Last updated on 2014.03.22
On his work blog at Heartland Consumer Power District, McDowell copies and pastes an entire Robert Samuelson essay (without providing a link to the original) on how tapping the Canadian oil sands will promote America's energy security. McDowell tacks on a paragraph touting the connection of the Bakken oil deposits to Keystone XL:
Added to the Canadian oil for pipeline transportation is what the USGS says is 3 to 4.3 Billion Barrels of technically recoverable oil in the Bakken Formation in Montana, North Dakota, and a small portion of South Dakota that could also use the proposed pipeline. All that oil could replace a significant amount of what we currently import from delightful dictators in countries such as Venezuela and repressive regimes in several unstable Middle East countries [Mike McDowell, "Saying Yes to Canadian (and Bakken) Oil," HCPDBlog, 2011.08.31].
Keystone XL could indeed help American national security... if the oil it carried were intended for use in America. But newly appointed South Dakota Transportation Commission member McDowell evidently missed the memo that the Keystone XL pipeline will transport oil straight across the Great Plains to the global export market.
Another memo to that effect came yesterday:
- Keystone XL is an export pipeline. The Port Arthur, Texas, refiners at the end of its route are focused on expanding exports to Europe, and Latin America. Much of the fuel refined from the pipeline's heavy crude oil will never reach U.S. drivers' tanks.
- Valero, the key customer for crude oil from Keystone XL, has explicitly detailed an export strategy to its investors. Because Valero's Port Arthur refinery is in a Foreign Trade Zone, the company can carry out its strategy tax-free.
- In a shrinking U.S. market, Keystone XL is not needed. Since the project was announced, the oil industry acknowledges that higher fuel economy standards and slow economic growth mean declining U.S. oil demand, even as domestic production is booming. Oil from Keystone XL will therefore displace American crude from new, "unconventional" domestic fields in Texas or North Dakota."
Oil is a fundamentally global market — the idea that the pipeline enhances our energy security is a scam.... Let's hope the Obama Administration doesn't fall for it. In fact, the only way to truly reduce our dependence on foreign oil is to reduce our dependence on all oil. Let's not fool ourselves that we will achieve "energy independence" by serving as a middleman for access to overseas markets [emphasis mine; Steve Kretzmann, "Report: Exporting Energy Security: Keystone XL Exposed," Oil Change International, 2011.08.31].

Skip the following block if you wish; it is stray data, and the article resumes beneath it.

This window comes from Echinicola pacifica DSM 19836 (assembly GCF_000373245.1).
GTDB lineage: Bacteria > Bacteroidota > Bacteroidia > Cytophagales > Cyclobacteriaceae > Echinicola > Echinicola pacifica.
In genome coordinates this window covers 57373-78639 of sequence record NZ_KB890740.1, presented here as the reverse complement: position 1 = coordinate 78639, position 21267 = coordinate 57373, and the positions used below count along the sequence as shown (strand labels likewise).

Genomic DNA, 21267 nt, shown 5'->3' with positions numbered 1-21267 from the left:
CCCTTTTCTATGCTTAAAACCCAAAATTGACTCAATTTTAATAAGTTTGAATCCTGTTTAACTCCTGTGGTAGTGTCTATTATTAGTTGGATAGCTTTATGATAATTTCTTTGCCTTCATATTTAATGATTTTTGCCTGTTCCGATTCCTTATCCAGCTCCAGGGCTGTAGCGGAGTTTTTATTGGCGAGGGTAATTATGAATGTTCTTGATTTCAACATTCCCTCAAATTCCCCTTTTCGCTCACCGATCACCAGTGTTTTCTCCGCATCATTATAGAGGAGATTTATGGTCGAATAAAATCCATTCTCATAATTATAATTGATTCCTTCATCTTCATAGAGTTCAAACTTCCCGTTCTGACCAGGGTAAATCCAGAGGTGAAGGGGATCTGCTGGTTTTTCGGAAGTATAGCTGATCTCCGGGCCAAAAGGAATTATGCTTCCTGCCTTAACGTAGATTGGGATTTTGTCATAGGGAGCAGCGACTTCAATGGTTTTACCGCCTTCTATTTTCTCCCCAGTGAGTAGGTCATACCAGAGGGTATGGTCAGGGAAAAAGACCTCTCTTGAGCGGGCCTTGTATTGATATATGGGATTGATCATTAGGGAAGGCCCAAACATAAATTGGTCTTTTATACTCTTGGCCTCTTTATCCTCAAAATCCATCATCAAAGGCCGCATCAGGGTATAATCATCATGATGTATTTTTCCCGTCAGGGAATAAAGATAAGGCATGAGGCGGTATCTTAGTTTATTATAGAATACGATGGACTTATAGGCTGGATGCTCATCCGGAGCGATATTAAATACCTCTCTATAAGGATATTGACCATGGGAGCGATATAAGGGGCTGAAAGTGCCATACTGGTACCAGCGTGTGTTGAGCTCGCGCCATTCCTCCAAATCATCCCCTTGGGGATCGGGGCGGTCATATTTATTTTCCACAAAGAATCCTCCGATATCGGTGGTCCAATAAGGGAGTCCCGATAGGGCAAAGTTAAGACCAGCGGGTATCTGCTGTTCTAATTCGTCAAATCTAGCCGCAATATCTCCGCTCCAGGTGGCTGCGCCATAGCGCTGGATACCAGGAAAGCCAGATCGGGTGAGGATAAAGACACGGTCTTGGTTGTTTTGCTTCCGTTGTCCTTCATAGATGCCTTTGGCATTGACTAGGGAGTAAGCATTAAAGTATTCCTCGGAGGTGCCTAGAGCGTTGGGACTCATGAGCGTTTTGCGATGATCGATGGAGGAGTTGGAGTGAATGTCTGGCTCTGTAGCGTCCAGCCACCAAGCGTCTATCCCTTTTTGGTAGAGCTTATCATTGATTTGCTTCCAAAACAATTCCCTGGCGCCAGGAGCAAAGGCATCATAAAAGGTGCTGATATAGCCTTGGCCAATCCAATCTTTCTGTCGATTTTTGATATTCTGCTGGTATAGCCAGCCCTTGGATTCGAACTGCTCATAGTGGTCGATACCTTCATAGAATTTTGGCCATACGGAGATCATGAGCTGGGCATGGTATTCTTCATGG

Samuelson's and McDowell's and the State Department's claims that Keystone XL somehow makes America safer are a scam. We won't burn a drop of Keystone XL oil in the U.S. Pipe the Bakken oil into the mix, and that shale oil too will go straight to tax-free Port Arthur and eager Chinese buyers.
This is not the first time McDowell has waved the flag and Hugo Chavez in our faces in his shillery for TransCanada. Such is to be expected from an electric industry representative. McDowell's industry doesn't view TransCanada as an energy supplier; they see TransCanada as a big energy consumer to whom they can sell lots of electricity for those pipeline pumping stations.
Bonus Keystone XL Bits!
- The Watertown Public Opinion editorial board commits the same error as McDowell, claiming Keystone XL will "make a dent" in our dependence on foreign oil. One more time, everyone: Keystone XL's oil will become foreign oil.
- Energy Secretary Steven Chu, who usually has really good ideas (like painting roofs white to reduce energy usage!), also appears to be facilitating the Keystone XL = energy security scam.
- Nebraska Governor Dave Heineman wins my Nice Republican of the Week award by putting water over oil and asking President Obama to deny TransCanada its pipeline permit.